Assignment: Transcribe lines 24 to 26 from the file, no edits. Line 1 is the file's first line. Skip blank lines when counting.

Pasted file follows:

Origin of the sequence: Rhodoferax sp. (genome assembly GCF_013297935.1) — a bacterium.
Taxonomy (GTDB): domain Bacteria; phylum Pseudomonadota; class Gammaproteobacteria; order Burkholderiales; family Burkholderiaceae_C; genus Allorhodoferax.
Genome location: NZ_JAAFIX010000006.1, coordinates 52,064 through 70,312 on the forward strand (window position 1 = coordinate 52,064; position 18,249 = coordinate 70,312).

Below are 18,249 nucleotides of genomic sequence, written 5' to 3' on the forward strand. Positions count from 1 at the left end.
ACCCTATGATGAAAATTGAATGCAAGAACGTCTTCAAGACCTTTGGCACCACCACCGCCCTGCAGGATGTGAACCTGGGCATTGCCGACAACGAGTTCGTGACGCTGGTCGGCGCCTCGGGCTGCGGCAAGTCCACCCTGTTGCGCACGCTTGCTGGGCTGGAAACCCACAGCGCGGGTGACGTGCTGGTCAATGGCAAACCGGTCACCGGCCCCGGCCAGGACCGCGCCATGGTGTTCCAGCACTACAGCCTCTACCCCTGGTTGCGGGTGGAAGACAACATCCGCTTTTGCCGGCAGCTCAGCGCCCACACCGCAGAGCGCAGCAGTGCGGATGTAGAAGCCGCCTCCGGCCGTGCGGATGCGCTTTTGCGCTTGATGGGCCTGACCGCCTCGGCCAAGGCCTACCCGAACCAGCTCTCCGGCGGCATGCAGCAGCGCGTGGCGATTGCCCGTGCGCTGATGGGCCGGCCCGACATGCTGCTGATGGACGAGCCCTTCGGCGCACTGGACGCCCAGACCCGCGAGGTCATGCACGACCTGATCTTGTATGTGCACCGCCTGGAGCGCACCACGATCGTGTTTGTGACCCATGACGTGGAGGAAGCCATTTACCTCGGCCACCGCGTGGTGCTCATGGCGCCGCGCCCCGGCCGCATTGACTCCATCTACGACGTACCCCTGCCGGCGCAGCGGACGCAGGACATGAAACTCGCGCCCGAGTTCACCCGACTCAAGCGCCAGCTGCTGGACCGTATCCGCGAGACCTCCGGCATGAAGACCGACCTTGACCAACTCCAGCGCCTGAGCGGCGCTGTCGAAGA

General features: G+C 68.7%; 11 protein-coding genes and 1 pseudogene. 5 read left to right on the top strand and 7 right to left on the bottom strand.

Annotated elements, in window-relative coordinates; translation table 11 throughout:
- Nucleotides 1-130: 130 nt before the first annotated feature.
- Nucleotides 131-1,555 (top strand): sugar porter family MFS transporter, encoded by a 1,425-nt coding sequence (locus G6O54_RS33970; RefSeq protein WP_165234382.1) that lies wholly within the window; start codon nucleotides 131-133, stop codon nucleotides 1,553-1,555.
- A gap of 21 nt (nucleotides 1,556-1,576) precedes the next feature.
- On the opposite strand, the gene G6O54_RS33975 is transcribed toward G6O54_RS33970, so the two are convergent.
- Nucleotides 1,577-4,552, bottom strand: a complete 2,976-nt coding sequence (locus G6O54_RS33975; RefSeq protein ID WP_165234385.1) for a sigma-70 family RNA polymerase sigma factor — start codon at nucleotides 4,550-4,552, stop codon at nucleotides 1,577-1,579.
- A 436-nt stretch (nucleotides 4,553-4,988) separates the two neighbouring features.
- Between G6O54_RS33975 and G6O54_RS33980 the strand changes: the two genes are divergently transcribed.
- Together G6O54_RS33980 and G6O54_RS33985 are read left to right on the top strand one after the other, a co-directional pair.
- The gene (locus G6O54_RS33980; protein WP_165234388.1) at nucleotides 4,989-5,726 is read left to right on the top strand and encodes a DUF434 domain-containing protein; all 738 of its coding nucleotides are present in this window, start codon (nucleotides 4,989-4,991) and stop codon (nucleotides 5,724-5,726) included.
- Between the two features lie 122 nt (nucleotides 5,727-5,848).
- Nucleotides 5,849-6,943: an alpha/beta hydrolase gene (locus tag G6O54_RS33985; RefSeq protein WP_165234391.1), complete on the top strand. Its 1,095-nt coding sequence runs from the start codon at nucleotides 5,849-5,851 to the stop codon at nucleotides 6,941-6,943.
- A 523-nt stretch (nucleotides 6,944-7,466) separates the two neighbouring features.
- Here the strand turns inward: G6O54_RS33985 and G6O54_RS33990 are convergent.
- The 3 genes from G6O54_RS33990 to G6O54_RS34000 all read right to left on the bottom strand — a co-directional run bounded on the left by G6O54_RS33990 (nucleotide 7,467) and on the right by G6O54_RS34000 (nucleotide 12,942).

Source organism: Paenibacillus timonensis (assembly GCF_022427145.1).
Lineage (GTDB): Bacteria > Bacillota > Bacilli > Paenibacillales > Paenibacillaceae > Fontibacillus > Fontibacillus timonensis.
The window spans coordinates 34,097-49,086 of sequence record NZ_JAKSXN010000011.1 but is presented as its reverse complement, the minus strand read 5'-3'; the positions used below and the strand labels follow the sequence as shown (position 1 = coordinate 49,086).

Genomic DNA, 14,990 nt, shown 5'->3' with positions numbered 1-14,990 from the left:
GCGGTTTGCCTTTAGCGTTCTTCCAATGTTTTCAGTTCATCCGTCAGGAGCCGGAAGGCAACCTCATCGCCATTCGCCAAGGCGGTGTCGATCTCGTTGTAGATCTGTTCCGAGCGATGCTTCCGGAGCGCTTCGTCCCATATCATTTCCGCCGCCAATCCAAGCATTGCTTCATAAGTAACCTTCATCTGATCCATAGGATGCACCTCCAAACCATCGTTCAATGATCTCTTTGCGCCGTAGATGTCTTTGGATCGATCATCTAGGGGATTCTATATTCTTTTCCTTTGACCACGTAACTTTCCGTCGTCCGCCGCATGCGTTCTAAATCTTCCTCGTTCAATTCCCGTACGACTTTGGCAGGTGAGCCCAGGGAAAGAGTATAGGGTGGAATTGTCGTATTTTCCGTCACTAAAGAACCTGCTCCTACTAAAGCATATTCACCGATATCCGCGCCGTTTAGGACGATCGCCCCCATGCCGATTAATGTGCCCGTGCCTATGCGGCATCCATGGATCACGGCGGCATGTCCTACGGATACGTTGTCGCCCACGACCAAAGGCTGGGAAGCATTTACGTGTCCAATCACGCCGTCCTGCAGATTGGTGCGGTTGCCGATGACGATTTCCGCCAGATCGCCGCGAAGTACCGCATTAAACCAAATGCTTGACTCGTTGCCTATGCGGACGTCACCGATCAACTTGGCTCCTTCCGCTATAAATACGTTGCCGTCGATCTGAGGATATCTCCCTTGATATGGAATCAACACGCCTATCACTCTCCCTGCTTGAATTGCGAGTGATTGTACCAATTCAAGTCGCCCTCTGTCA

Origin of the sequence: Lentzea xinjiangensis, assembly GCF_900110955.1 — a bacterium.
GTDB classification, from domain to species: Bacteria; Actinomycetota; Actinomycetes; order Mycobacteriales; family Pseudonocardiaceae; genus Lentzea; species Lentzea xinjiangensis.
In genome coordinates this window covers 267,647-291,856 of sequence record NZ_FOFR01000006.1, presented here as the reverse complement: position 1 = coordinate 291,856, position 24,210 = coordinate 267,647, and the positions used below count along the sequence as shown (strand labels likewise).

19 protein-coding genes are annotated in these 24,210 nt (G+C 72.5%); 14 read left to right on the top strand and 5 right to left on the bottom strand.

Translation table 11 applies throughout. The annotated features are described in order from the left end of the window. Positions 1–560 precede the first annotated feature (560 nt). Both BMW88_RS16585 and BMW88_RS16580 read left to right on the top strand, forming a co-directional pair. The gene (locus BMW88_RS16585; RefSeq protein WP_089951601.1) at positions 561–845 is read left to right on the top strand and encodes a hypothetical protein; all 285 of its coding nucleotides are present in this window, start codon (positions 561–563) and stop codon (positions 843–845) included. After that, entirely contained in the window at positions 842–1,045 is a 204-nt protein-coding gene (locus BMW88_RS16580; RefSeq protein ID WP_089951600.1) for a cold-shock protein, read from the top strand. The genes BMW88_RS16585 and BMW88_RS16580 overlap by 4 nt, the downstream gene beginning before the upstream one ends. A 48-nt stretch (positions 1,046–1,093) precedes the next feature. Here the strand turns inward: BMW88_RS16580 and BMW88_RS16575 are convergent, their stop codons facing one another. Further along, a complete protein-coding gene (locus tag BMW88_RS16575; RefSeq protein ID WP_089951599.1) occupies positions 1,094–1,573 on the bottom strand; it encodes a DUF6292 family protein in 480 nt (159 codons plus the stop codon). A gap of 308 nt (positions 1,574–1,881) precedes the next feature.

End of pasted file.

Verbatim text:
The window spans coordinates 34,097-49,086 of sequence record NZ_JAKSXN010000011.1 but is presented as its reverse complement, the minus strand read 5'-3'; the positions used below and the strand labels follow the sequence as shown (position 1 = coordinate 49,086).

Genomic DNA, 14,990 nt, shown 5'->3' with positions numbered 1-14,990 from the left:
GCGGTTTGCCTTTAGCGTTCTTCCAATGTTTTCAGTTCATCCGTCAGGAGCCGGAAGGCAACCTCATCGCCATTCGCCAAGGCGGTGTCGATCTCGTTGTAGATCTGTTCCGAGCGATGCTTCCGGAGCGCTTCGTCCCATATCATTTCCGCCGCCAATCCAAGCATTGCTTCATAAGTAACCTTCATCTGATCCATAGGATGCACCTCCAAACCATCGTTCAATGATCTCTTTGCGCCGTAGATGTCTTTGGATCGATCATCTAGGGGATTCTATATTCTTTTCCTTTGACCACGTAACTTTCCGTCGTCCGCCGCATGCGTTCTAAATCTTCCTCGTTCAATTCCCGTACGACTTTGGCAGGTGAGCCCAGGGAAAGAGTATAGGGTGGAATTGTCGTATTTTCCGTCACTAAAGAACCTGCTCCTACTAAAGCATATTCACCGATATCCGCGCCGTTTAGGACGATCGCCCCCATGCCGATTAATGTGCCCGTGCCTATGCGGCATCCATGGATCACGGCGGCATGTCCTACGGATACGTTGTCGCCCACGACCAAAGGCTGGGAAGCATTTACGTGTCCAATCACGCCGTCCTGCAGATTGGTGCGGTTGCCGATGACGATTTCCGCCAGATCGCCGCGAAGTACCGCATTAAACCAAATGCTTGACTCGTTGCCTATGCGGACGTCACCGATCAACTTGGCTCCTTCCGCTATAAATACGTTGCCGTCGATCTGAGGATATCTCCCTTGATATGGAATCAACACGCCTATCACTCTCCCTGCTTGAATTGCGAGTGATTGTACCAATTCAAGTCGCCCTCTGTCA